These personifications are not meant to be taken literally, but point instead to a fundamental relationship between mind and substance in the development of the universe. They indicate that the road of evolution concerns the progressive expression of consciousness, which uses appropriate forms, rather than the emergence of consciousness from these forms. Undeniably the need for ever greater self-expression is at the root of this universal urge for advancement. Such progress does not revolve around the struggle for individual improvement at the expense of others -- particularly the weaker and less developed -- but around a growing harmony within the whole. In a universe of mind and life the mainspring behind growth is creative transformation, which leads each unit to act more perfectly in accordance with the universal mind that gave it birth, as more of its own inner potentials are brought forth.

C. S. Peirce, the founder of Pragmatism, thought deeply about the urge behind growth. On occasion he too related the cosmos to thoughts produced by the mind of God; and he used this comparison in an effort to make clear his view of how evolution takes place, saying that:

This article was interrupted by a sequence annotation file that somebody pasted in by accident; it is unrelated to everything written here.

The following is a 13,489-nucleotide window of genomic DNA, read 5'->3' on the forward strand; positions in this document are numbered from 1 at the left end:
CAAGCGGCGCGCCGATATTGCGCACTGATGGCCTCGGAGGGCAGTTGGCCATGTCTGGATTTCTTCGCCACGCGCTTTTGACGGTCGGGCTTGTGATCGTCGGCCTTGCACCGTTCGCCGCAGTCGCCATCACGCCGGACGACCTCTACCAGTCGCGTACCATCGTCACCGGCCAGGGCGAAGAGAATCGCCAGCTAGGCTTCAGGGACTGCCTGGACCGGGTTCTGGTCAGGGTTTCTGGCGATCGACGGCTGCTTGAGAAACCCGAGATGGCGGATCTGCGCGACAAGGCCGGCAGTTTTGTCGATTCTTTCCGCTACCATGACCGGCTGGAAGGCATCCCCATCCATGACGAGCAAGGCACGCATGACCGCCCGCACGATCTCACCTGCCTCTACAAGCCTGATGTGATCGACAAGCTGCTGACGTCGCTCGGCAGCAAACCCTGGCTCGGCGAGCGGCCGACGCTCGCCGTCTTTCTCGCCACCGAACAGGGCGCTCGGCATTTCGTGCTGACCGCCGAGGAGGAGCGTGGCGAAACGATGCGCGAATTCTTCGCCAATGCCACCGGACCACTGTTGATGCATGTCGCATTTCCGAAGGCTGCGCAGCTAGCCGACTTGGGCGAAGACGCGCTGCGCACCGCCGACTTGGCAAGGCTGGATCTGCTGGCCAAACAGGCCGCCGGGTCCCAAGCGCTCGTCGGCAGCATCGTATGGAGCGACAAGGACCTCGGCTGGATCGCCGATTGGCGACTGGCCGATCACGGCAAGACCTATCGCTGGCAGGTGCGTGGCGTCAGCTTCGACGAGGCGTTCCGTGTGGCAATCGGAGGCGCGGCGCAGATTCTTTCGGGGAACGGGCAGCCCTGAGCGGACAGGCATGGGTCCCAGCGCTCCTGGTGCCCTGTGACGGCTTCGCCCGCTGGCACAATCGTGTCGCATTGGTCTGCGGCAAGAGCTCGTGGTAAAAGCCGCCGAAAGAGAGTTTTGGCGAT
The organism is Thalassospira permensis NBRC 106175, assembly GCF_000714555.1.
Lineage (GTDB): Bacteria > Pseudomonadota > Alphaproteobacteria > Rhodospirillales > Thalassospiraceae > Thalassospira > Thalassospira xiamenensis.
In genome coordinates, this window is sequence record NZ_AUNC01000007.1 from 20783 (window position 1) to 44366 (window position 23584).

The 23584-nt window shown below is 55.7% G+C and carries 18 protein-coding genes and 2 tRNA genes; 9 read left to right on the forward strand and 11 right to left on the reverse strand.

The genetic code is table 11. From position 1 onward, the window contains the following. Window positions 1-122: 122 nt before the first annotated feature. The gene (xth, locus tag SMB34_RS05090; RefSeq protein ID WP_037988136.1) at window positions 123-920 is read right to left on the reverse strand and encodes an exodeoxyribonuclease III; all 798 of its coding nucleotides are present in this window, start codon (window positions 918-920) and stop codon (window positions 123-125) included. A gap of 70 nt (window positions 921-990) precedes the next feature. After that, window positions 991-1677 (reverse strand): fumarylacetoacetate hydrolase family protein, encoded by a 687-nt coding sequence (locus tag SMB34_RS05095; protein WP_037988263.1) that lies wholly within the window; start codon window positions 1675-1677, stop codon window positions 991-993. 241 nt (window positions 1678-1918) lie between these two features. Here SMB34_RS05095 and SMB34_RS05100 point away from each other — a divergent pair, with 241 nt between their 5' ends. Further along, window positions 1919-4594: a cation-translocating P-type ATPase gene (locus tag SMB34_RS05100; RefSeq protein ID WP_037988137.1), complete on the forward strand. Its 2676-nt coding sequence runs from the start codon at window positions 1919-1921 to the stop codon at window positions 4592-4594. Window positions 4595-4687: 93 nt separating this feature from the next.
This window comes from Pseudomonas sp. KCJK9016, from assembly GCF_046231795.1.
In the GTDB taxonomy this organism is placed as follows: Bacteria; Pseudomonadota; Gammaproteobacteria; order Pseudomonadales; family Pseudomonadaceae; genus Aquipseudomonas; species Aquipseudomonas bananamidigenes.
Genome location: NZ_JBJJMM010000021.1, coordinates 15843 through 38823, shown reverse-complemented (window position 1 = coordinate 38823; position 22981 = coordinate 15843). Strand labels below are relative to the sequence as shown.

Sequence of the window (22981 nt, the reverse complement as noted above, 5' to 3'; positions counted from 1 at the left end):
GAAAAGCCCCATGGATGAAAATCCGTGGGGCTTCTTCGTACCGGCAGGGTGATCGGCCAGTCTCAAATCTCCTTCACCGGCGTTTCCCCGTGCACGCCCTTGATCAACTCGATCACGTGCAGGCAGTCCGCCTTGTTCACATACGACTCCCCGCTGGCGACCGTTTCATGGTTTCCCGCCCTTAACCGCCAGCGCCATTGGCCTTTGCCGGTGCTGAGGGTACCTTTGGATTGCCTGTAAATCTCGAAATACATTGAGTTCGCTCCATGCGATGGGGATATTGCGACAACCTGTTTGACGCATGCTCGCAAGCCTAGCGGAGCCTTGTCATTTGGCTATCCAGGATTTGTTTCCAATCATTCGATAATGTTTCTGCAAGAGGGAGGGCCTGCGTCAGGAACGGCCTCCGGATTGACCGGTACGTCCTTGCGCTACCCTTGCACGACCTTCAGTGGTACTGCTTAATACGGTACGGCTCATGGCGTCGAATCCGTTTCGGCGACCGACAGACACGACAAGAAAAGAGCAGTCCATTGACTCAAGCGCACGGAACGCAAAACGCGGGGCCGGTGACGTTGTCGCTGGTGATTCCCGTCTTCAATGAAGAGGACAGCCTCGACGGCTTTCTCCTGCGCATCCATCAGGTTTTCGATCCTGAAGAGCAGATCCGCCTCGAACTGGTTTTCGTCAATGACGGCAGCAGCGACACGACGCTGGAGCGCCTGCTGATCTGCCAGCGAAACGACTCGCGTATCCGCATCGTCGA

growth comes only from love, from -- I will not say self-sacrifice, but from the ardent impulse to fulfill another's highest impulse. Suppose, for example, that I have an idea that interests me. It is my creation. It is my creature . . . it is a little person. I love it; and I will sink myself in perfecting it. It is not by dealing out cold justice to the circle of my ideas that I can make them grow, but by cherishing and tending them as I would the flowers in my garden. . . . this is the way mind develops; and as for the cosmos, only so far as it yet is mind, and so has life, is it capable of further evolution. -- Buchler, Justus, ed., The Philosophy of Peirce: Selected Writings, Routledge & Kegan Paul, London, 1940; pp. 362-3.

All of us are thoughts of the divine, fragments in our inmost of its very essence, striving to fulfill our spiritual heritage. Just as atoms and thoughts circulate through the different reaches of man, so are we destined in our evolution to circulate through the many grander beings whose bodies form the galaxy. And in these wanderings, certainly it is the love and compassion which flows from the superior toward us, their children-thoughts, which finally raises us to divinity.

(From Sunrise magazine, November 1979; copyright © 1979 Theosophical University Press)